According to Investopedia, approximately 10,000 Baby Boomers are retiring each day. If you’re one of them, you might be thinking of selling your manufacturing company so you can enjoy your golden years in comfort.
At the same time, perhaps you’ve spent the past decade building your company and are ready to sell it so you can take on a new challenge. Regardless of your reason for selling your manufacturing company, if you want to get a good deal, there are several factors to consider.
Tax legislation can help create favorable conditions for selling your company. For example, as Industry Week reports, the Tax Cuts and Jobs Act of 2017 allowed corporations to bring money that had been stuck overseas back into the U.S.
In addition, the corporate tax rate was lowered from 35 percent to 21 percent. These two factors combined have resulted in more liquidity for businesses, which in turn has made it more feasible for them to make acquisitions. And with more buyers, the market has become more competitive — so sellers can increase their asking prices.
Since nearly all buyers need financing to purchase a business, it’s also important to consider the current interest rates on business loans.
For instance, as Financier Worldwide points out, when interest rates rise, it’s more challenging for buyers to get the right amount of financing because they have to calculate the sum of the interest rates over the long term in addition to the loan.
When interest rates are low, it becomes more affordable to finance an acquisition with debt — so that makes buying a manufacturing company more feasible for more buyers.
The Condition of Your Manufacturing Company
The condition of your business will also affect its value. First and foremost, thanks to the rapid technological advancements of Industry 4.0, manufacturing is changing with leaps and bounds.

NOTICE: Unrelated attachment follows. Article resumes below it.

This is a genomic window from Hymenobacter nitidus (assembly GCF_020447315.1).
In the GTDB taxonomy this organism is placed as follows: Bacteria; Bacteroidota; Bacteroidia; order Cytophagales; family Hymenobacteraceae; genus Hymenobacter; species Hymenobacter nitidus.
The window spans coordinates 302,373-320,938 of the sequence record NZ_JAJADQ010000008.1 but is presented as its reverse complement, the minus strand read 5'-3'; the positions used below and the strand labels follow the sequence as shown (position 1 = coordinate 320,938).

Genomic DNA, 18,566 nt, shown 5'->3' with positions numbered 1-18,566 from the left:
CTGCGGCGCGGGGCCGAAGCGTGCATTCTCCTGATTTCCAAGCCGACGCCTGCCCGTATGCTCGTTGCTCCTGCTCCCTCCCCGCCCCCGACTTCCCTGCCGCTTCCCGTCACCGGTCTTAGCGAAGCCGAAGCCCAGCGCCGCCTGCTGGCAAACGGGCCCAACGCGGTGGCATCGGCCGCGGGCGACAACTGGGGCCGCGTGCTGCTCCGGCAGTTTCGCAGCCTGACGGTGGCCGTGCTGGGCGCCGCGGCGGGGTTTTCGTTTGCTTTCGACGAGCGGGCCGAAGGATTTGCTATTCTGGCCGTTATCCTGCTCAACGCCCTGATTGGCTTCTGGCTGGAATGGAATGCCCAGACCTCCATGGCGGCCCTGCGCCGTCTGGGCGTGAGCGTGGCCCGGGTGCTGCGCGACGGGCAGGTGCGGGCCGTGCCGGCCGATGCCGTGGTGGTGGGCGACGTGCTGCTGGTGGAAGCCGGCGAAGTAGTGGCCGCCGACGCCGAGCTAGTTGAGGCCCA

According to Forbes, a growing number of companies are transitioning to smart factories where sensors collect data about the production process and transmit it to the cloud for analysis. Cloud computing is utilized for analyzing the production process, as well as to implement robotic solutions.
By means of augmented and virtual reality, manufacturers can create special environments where they can test changes and new ideas before doing so in the physical world. And digital twins collect data about the equipment, making predictive maintenance easier than ever before and contributing to the longevity of machinery.
It should come as no surprise that a buyer looking to purchase your manufacturing company will consider how much-advanced technology is already implemented. If your production methods are outdated, the buyer will want an accurate estimate as to how much of an investment is needed to bring the facility up to date.
On top of that, it’s also important to think about whether or not your staff is trained in new technologies — and if not, how much it will cost to bring them up to speed. Clearly, the more of an investment is needed, the lower any bid will be.
Additionally, a buyer will also want to know the average age of your workforce. If the majority of your employees are reaching retirement age and you haven’t started training a new generation of workers, that will also impact the price.
Your Ability to Transition Properly
In manufacturing, transitioning a company to a new owner can be a lengthy and stressful process. You need to navigate all of the complexities of the deal while at the same time ensuring that operations continue to run smoothly — without any loss of profits.
In order to do this, you have to be in good health. Nobody knows your company like you do — but if you’re sick and can’t oversee the transition, you could wind up doing the business more harm than good.
As PwC advises, you should employ at least one transition advisor to support you throughout the process. That way, you have expert help where it’s needed and still retain enough energy to focus on your core responsibilities.
Ensure Favorable Conditions
It can be an emotionally and professionally difficult process to sell the manufacturing company you worked so hard to build. That’s why it’s worth doing your best to ensure favorable conditions before making the leap.
If you try to sell when the economy isn’t doing well, when interest rates are high, when your factory isn’t up to date or when you’re unable to help the business transition, the risk is high that you won’t get the price you hoped for.
In contrast, if you sell when economic conditions are favorable, when your company is in good shape and when you have the energy and focus to be actively involved in the transition, you stand a much better chance of finding a buyer who’s willing to pay what you’re asking for. And after all your years of hard work, don’t you owe that to yourself?